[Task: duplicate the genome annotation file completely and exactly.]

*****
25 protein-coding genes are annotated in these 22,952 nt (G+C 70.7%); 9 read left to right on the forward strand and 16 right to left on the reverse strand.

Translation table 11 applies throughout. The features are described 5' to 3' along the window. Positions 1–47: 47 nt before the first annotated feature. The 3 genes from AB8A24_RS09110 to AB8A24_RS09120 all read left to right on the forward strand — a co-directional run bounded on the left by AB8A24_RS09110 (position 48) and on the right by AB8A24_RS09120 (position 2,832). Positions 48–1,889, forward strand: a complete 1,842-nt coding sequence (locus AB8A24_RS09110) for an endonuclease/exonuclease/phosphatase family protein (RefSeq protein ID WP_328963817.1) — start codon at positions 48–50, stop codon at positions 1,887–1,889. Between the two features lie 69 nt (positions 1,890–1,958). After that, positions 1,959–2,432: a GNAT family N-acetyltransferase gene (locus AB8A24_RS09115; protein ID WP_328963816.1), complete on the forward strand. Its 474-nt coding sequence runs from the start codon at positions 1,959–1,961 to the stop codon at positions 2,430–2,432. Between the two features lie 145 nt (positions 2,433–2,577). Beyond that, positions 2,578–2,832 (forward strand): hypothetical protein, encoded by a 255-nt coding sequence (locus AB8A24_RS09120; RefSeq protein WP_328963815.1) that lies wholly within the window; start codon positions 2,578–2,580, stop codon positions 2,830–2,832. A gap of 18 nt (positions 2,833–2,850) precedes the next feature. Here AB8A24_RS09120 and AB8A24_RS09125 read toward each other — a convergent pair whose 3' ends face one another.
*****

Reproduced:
25 protein-coding genes are annotated in these 22,952 nt (G+C 70.7%); 9 read left to right on the forward strand and 16 right to left on the reverse strand.

Translation table 11 applies throughout. The features are described 5' to 3' along the window. Positions 1–47: 47 nt before the first annotated feature. The 3 genes from AB8A24_RS09110 to AB8A24_RS09120 all read left to right on the forward strand — a co-directional run bounded on the left by AB8A24_RS09110 (position 48) and on the right by AB8A24_RS09120 (position 2,832). Positions 48–1,889, forward strand: a complete 1,842-nt coding sequence (locus AB8A24_RS09110) for an endonuclease/exonuclease/phosphatase family protein (RefSeq protein ID WP_328963817.1) — start codon at positions 48–50, stop codon at positions 1,887–1,889. Between the two features lie 69 nt (positions 1,890–1,958). After that, positions 1,959–2,432: a GNAT family N-acetyltransferase gene (locus AB8A24_RS09115; protein ID WP_328963816.1), complete on the forward strand. Its 474-nt coding sequence runs from the start codon at positions 1,959–1,961 to the stop codon at positions 2,430–2,432. Between the two features lie 145 nt (positions 2,433–2,577). Beyond that, positions 2,578–2,832 (forward strand): hypothetical protein, encoded by a 255-nt coding sequence (locus AB8A24_RS09120; RefSeq protein WP_328963815.1) that lies wholly within the window; start codon positions 2,578–2,580, stop codon positions 2,830–2,832. A gap of 18 nt (positions 2,833–2,850) precedes the next feature. Here AB8A24_RS09120 and AB8A24_RS09125 read toward each other — a convergent pair whose 3' ends face one another.